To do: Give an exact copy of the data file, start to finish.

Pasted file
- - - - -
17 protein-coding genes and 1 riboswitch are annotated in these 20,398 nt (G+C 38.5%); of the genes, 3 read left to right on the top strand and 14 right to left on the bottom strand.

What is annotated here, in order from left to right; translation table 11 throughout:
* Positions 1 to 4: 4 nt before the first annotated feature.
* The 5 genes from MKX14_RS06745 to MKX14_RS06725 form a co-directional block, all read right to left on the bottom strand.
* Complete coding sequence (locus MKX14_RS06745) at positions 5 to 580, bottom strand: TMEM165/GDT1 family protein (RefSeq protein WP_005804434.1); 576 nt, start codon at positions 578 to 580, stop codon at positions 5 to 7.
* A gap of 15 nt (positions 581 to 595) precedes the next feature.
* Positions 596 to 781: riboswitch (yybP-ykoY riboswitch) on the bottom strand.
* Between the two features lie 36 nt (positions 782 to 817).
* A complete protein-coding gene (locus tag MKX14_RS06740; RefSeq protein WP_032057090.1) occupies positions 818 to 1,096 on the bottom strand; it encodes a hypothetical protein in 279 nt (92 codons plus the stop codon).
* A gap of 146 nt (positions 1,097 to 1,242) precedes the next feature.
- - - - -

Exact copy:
17 protein-coding genes and 1 riboswitch are annotated in these 20,398 nt (G+C 38.5%); of the genes, 3 read left to right on the top strand and 14 right to left on the bottom strand.

What is annotated here, in order from left to right; translation table 11 throughout:
* Positions 1 to 4: 4 nt before the first annotated feature.
* The 5 genes from MKX14_RS06745 to MKX14_RS06725 form a co-directional block, all read right to left on the bottom strand.
* Complete coding sequence (locus MKX14_RS06745) at positions 5 to 580, bottom strand: TMEM165/GDT1 family protein (RefSeq protein WP_005804434.1); 576 nt, start codon at positions 578 to 580, stop codon at positions 5 to 7.
* A gap of 15 nt (positions 581 to 595) precedes the next feature.
* Positions 596 to 781: riboswitch (yybP-ykoY riboswitch) on the bottom strand.
* Between the two features lie 36 nt (positions 782 to 817).
* A complete protein-coding gene (locus tag MKX14_RS06740; RefSeq protein WP_032057090.1) occupies positions 818 to 1,096 on the bottom strand; it encodes a hypothetical protein in 279 nt (92 codons plus the stop codon).
* A gap of 146 nt (positions 1,097 to 1,242) precedes the next feature.